Today is the start of a new month, welcome to August 2012, and we find ourselves modestly higher with:
MARKET SNAP: At 5:45 a.m. ET, S&P 500 futures up 0.3%. Treasurys higher. Nymex up at $88.17; gold slightly higher at $1,614.54. In Europe, FTSE 100 up 0.6%, DAX up 0.1% and CAC 40 up 0.4%. In Asia, Nikkei 225 down 0.6% and Hang Seng up 0.1%.
Overnight action: SociÃ(c)tÃ(c) GÃ(c)nÃ(c)rale profit hit by write-downs; Asia shows more signs of slowing.
MBA weekly mortgage applications survey (7:00 a.m Eastern Time).Â ADP July jobs survey (8:15): seen adding 105,000, after adding 176,000 in June. ISM July manufacturing PMI (10:00): seen at 49.8, from 49.7 a month earlier.Â June construction spending (10:00): seen rising 0.4%, after rising 0.9% in May. EIA weekly petroleum status report (10:30).Â July US vehicle sales: sales rate seen easing to 14M from 14.1M in June. FOMC statement expected at 2:15 p.m.
Some of the companies expected to report quarterly results includeÂ Avis, Comcast, Green Mountain, Harley-Davidson, Marathon Oil, Mastercard, MetLife, Owens Corning, Prudential, Time Warner and Yelp
For more MarketBeat and other streaming markets coverage from The Wall Street Journal, point your mobile browser to wsj.com/marketspulse.
The Breakfast Briefing
Oh the anticipation!
Markets are primed, traders have their itchy fingers on the “buy” button and investors are jazzed for a big announcement from Ben Bernanke and crew thanks to some natty jawboning from central bankers of late.
And, if we have learned anything, that is setting the stage for a Big Fat Disappointment.
“We think there is plenty of scope for disappointment,” says John Higgins of Capital Economics. “We doubt the Fed is ready to sanction a third round of large-scale asset purchases.”
And more BFD is likely to come from the European Central Bank when it meets on Thursday. After teasing investors with “whatever it takes” bravado last week, ECB President Mario Draghi will probably be a letdown too, Higgins says, noting the ECB’s “bark could prove louder than its bite.”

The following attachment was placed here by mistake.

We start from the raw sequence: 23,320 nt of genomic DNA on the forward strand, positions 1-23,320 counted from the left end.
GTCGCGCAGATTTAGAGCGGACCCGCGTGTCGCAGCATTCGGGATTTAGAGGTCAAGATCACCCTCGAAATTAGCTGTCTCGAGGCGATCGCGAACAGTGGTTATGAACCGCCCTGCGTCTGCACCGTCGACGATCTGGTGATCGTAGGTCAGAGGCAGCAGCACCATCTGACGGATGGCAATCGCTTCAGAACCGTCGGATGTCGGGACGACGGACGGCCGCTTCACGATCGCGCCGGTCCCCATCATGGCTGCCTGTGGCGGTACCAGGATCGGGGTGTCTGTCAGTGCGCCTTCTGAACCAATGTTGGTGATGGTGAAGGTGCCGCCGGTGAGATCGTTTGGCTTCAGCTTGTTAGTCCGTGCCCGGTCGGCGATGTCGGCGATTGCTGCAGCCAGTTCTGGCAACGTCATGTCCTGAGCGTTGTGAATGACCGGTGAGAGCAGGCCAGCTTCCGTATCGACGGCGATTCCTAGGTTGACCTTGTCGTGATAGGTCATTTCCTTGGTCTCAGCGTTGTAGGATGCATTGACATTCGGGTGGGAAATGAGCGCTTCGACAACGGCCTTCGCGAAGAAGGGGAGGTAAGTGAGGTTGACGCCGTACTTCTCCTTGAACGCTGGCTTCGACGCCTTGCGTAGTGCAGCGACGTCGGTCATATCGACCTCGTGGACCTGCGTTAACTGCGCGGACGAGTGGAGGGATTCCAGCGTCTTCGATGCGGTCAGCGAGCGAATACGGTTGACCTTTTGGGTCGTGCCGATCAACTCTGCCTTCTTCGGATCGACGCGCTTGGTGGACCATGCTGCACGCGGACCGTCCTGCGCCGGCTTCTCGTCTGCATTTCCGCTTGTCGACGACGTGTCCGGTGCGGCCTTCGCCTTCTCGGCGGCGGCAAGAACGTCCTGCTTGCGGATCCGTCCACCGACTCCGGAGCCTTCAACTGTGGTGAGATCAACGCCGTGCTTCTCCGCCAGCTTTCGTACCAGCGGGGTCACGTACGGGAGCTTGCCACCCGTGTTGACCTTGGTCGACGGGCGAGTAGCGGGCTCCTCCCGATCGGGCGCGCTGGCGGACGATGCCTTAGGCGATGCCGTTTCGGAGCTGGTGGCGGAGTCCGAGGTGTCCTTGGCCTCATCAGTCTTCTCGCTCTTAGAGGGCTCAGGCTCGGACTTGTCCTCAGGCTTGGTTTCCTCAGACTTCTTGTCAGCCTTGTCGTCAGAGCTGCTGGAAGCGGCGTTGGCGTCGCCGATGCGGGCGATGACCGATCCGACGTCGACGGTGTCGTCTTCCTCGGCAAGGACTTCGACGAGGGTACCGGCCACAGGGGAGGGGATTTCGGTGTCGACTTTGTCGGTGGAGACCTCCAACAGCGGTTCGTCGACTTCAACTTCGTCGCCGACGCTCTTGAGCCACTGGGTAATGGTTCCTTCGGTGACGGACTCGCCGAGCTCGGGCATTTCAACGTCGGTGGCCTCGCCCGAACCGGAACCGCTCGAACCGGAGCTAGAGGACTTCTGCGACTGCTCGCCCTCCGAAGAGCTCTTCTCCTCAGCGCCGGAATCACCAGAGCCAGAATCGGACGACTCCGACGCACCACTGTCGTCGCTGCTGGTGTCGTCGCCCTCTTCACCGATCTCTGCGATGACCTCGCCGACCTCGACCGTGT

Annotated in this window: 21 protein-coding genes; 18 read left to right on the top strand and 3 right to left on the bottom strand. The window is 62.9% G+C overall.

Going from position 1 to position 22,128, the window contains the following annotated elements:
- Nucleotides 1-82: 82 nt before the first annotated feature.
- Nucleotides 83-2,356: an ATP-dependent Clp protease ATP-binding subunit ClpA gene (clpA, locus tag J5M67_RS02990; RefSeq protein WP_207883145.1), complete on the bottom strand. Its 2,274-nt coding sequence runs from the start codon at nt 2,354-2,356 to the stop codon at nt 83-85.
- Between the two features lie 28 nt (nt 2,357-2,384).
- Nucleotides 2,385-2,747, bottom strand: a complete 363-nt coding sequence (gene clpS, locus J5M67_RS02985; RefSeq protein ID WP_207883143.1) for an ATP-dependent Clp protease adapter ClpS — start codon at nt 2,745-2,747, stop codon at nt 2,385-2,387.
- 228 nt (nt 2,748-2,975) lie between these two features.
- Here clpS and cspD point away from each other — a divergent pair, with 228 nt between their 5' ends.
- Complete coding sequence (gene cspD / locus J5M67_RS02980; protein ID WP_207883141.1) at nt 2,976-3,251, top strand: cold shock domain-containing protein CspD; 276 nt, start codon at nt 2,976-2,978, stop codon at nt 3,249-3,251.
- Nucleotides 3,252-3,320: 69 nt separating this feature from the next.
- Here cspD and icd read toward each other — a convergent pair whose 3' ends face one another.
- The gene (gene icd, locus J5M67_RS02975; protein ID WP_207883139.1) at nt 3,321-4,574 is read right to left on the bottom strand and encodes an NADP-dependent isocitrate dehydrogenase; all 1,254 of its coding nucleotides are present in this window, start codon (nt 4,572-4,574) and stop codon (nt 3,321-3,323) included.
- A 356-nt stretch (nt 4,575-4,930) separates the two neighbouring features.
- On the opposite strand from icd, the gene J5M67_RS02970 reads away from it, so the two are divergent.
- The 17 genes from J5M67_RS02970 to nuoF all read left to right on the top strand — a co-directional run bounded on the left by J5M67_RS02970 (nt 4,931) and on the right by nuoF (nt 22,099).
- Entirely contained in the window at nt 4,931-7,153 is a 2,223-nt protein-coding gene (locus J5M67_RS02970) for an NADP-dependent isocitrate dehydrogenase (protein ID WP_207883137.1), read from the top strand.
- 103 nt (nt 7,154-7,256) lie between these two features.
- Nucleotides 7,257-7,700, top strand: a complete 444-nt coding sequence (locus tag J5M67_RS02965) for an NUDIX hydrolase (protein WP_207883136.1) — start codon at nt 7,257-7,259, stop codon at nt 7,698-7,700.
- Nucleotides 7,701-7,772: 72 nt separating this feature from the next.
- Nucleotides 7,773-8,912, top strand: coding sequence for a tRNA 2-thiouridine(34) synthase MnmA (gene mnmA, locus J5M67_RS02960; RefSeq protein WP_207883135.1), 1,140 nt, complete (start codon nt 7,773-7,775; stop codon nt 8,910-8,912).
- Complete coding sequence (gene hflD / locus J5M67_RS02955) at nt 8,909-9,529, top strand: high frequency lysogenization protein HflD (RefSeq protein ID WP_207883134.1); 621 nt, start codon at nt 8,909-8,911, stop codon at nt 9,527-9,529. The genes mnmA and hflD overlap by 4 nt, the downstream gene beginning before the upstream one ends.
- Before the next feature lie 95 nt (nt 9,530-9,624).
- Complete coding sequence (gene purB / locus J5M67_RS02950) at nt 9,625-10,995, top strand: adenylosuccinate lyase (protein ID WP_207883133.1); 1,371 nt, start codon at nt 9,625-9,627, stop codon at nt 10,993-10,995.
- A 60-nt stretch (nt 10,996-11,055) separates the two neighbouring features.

Joseph LaVorgna of Deutsche Bank is also less than optimistic for any whiz- bang announcement.
“The recent economic data does not appear to warrant an urgent policy response, so we think the current meeting will be used to brainstorm future policy options,” he says. “We do not anticipate any major initiatives to be announced.”
That would be a real bummer seeing stocks actually did okay in July after a shaky start, with the Dow ending up 1%. That was thanks largely to some expectations of big central bank action. Investors were also starting to calm down a bit and focus in on a tiny, pinprick of light at the end of that long, dark tunnel of European malaise.
So after being thoroughly deflated by Higgins, we went searching for something positive to report — and history gave us a hand. Some dubiously encouraging factoids:Â On Fed days since December 2008, the S&P 500 has risen two- thirds of the time, averaging a 0.5% gain, according to Birinyi Associates. ( However those gains have been fleeting. The index has averaged a 0.4% drop on the day after the Fed makes a policy announcement, Birinyi points out.)
Today is Aug. 1 (that’s not the positive thing). The S&P 500 has risen on the first day of the month in six of the seven months of the year. (The lone down start to a month came in June, according to Bespoke Investment Group. The S&P 500 dropped 2.5% that day, one of the worst days of the year, as a dismal jobs report sent investors fleeing out of the market.)